Fork Ready Projects

Forget streets paved with gold, a road lined with chicken is the way to go. First "The Colonel" introduced KFC's 99¢ Ultimate Value Menu. Now he's offering to fill pot holes for cash-strapped cities:

"This program is a perfect example of that rare and optimal occurrence when a company can creatively market itself and help local governments and everyday Americans across the country," said Javier Benito, exec VP-marketing and food innovation at KFC.

Louisville Mayor Jerry Abramson noted in a statement that budgets are tight for cities across the country, and finding funding for road repairs is a dirty job. "It's great to have a concerned corporation like KFC create innovative private/public partnerships like this pothole refresh program."

Naturally, KFC isn't doing the hard work for free. In exchange for its labor, the Kentucky-based chicken chain stamps "Re-freshed by KFC" into its repair, and only for the first four cities that take the offer. But Advertising Age reports that this style of good-will marketing is on the rise:

Jens Bang, president of Cone, a Boston-based cause branding and corporate responsibility firm, said that recent scandals on Wall Street and in the banking industry have built up consumer skepticism, and "corporate marketers have to be concerned about building trusted relationships with their core stakeholders."

...Charmin provided a public restroom in Times Square [and] also developed an application for iPhone and BlackBerry that helps consumers find toilets when the need arises. Samsung has installed electrical charging stations in many major airports to help travelers stay connected while in limbo.

The Chicago Tribune says Chi-town officials aren't too keen on the idea, mostly because it would compete with the city's own pothole repair promotion. And because "[w]e don't allow any type of printing or advertising placed on a city street or sidewalk," said Brian Steele, a spokesman for the Chicago Department of Transportation.

Perhaps in these lowly economic times, however, cities should consider accepting sponsorships if they are having difficulty providing basic services themselves. Plus, having image-conscious companies take care of road repairs might cut down on scenes like the one below:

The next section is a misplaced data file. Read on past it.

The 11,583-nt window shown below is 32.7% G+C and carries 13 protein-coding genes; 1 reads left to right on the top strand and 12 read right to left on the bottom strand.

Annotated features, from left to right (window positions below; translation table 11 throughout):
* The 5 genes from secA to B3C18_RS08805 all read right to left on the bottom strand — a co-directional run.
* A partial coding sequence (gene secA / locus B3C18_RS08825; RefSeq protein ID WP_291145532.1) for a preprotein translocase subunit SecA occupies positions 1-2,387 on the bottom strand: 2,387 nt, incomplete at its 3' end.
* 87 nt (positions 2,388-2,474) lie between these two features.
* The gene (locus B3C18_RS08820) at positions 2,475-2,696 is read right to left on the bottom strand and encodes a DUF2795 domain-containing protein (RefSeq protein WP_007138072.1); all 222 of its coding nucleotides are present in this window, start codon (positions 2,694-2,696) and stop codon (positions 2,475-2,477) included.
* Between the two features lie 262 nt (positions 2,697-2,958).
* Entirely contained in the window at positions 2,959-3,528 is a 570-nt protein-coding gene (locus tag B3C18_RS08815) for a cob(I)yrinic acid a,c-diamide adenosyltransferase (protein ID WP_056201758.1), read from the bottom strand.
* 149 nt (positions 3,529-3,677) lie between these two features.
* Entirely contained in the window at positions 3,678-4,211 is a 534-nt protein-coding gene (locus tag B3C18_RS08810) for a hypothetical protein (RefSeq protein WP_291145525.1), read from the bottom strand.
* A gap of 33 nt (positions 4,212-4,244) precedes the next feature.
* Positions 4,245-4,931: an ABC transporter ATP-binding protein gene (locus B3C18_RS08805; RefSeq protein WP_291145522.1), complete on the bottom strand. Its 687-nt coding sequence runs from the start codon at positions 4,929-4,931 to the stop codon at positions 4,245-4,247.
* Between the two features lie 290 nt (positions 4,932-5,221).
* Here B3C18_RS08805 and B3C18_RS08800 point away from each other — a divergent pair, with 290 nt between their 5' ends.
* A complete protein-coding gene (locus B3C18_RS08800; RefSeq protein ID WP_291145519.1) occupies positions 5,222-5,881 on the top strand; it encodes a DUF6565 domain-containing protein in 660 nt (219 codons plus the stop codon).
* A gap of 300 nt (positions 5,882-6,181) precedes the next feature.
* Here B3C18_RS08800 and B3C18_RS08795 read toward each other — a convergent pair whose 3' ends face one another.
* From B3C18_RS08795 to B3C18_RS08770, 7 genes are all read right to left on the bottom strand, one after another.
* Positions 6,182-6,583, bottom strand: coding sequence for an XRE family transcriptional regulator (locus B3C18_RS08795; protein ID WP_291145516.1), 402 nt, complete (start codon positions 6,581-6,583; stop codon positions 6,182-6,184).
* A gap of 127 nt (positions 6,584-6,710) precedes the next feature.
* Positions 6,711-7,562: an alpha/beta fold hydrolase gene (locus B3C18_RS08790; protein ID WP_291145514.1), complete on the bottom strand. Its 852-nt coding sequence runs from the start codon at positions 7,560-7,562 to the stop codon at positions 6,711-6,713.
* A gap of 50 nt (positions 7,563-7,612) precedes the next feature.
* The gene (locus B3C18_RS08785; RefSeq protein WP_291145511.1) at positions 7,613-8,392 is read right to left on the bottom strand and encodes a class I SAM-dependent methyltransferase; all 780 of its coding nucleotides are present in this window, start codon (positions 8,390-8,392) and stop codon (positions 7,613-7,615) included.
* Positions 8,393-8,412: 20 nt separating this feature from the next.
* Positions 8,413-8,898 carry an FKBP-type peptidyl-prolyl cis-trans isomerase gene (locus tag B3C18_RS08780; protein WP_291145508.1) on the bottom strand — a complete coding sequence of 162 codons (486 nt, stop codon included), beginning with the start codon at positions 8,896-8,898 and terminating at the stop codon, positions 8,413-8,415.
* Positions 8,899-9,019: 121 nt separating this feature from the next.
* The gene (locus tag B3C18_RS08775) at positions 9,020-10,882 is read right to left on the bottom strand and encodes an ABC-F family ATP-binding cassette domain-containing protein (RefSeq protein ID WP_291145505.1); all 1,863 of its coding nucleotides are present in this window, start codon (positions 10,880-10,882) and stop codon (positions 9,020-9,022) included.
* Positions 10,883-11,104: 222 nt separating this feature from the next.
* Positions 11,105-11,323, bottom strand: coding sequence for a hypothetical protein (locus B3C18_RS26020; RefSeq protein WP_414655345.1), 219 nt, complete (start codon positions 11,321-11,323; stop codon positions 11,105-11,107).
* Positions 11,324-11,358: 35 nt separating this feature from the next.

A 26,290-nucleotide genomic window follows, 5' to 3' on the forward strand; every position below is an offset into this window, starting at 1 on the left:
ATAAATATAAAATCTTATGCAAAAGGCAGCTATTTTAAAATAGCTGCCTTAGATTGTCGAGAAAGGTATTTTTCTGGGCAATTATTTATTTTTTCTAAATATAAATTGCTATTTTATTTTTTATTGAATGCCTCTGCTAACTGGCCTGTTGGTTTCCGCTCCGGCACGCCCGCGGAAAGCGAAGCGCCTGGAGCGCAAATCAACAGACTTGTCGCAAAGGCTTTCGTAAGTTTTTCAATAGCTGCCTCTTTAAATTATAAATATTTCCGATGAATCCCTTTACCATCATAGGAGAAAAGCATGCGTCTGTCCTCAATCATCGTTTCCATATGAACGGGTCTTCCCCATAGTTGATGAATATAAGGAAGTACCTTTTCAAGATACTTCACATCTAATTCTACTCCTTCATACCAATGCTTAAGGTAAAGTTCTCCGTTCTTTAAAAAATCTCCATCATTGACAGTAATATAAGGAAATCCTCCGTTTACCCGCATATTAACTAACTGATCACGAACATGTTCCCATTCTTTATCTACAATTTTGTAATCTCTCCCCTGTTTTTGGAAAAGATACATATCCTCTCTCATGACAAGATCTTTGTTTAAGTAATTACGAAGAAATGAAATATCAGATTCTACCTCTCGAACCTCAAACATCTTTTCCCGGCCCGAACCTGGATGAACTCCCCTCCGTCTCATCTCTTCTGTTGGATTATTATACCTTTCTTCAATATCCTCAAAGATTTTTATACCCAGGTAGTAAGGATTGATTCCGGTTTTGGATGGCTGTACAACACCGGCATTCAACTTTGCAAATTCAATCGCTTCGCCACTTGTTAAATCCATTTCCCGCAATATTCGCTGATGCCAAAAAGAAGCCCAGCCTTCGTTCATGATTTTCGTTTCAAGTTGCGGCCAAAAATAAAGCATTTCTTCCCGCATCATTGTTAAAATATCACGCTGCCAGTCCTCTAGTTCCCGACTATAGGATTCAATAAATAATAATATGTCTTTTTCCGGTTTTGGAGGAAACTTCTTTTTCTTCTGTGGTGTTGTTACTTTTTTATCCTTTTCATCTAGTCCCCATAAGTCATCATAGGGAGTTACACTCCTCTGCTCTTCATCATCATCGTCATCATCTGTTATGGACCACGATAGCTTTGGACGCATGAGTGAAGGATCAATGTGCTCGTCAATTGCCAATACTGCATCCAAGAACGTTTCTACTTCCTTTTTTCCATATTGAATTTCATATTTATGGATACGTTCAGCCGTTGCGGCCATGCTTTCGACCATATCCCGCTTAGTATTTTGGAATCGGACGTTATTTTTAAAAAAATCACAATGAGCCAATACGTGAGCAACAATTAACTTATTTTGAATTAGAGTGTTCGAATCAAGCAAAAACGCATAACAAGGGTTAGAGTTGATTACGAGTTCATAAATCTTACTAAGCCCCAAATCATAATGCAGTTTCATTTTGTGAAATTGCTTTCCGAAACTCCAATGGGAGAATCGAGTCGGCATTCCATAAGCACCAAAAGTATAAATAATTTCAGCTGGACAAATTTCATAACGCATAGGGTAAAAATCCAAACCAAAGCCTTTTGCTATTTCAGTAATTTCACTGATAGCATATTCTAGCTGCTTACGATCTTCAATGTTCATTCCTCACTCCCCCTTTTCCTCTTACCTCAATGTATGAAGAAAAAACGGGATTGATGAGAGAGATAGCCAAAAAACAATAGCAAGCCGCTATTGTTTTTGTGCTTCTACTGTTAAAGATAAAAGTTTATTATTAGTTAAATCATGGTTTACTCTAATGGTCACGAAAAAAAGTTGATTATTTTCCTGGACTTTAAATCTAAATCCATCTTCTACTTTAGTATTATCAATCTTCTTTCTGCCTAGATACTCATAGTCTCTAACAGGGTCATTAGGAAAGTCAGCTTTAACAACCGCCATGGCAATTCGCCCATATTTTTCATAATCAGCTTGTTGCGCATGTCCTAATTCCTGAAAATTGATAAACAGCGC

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  • Christ on a Cracker||

    I promise ya'! Two chickens in every pothole!

  • ||

    I'd rather have KFC stamped in the road then the massive crevices that currently occupy Chicago's roads.

    Regards,
    TDL

  • ||

    I'd rather have projects be fork ready than pork ready. If the folks at KFC are willing to pick up the tab in exchange for a little free (to the taxpayer) advertising, more power to 'em. Even if their chicken is too greasy for my tastes.

  • ||

    Years from now, in the Taco Bell future, people will stare at you in wonder when you tell them that you can remember a time when KFC wasn't only a road repair business, but actually was a fast food joint too.

  • Stagman||

    This looks like a win-win for everyone except government no-bid contractors, which of course ensures that it'll never catch on.

  • EJM||

    Any word yet from the other Yum! Brands-owned chains (Pizza Hut, A&W, Long John Silver's, and [ironically enough] Taco Bell)?

  • ||

    Taco Bell will have you shitting in potholes for days.

  • JLM||

    The first time I saw that pic of the possum under the yellow line, the subtitle was "That's not my job".

  • Taktix®||

    There's a low hanging curveball with Long John Silver's and potholes, but I'm too burnt out right now...

  • Kolohe||

    people will stare at you in wonder when you tell them that you can remember a time when KFC wasn't only a road repair business

    I got my law degree from Costco, but I was only able to get in because my dad's an alum and was able to pull a few strings.

  • nothinghead||

    Shouldn't the title of this post be "Spork Ready Projects"?

  • ||

    This looks like a win-win for everyone except government no-bid contractors, which of course ensures that it'll never catch on.

    Indeed, the streets are owned by the leeches in government, not by the people.

  • JB||

    Chicago officials don't want it because it would show them up.

    Potholes are a continually problem in Chicago and the government does a poor job of fixing them.

  • ||

    I'd rather have KFC stamped in the road then the massive crevices that currently occupy Chicago's roads.

    Massive crevices is no understatement. Every time I have to drive outside my neighborhood results in at least one pothole-inspired "HOLY CRAP!" from me. "Cavernous" is the word. You have to be nuts to drive around Chicago in anything but an SUV or a beater.

  • ||

    Er, I think I meant either "an understatement" or "no overstatement". I blame the Avec Les Bons Voeux.

  • ||

    For those of you that have never seen that picture before, welcome to the internet.

  • ||

    I don't know what the big deal is about potholes. All the ones I've ever blew out a tire on were filled...with water.

    Bastards.

  • Bon Railey||

    http://www.youtube.com/watch?v=qvLDFtaL5HI

  • ed||

    "We don't allow any type of printing or advertising placed on a city street or sidewalk"

    Headless torsos, however, are still permitted.

  • ||

    Not only will this save cities money by not having to repair the roads with taxes, but I'm sure KFC will do it cheaper than government would. Wouldn't it be great to live in a world where you paid for the things you need and want? I'd love if companies maintained the roads they need for customers to get to them.

  • mbt||

    hi,
    everybody, take your time and a little bit.ghsrthsr

  • Frequent Urination||

    I have subscribed to your amazing feed, Expecting to get great updates!!

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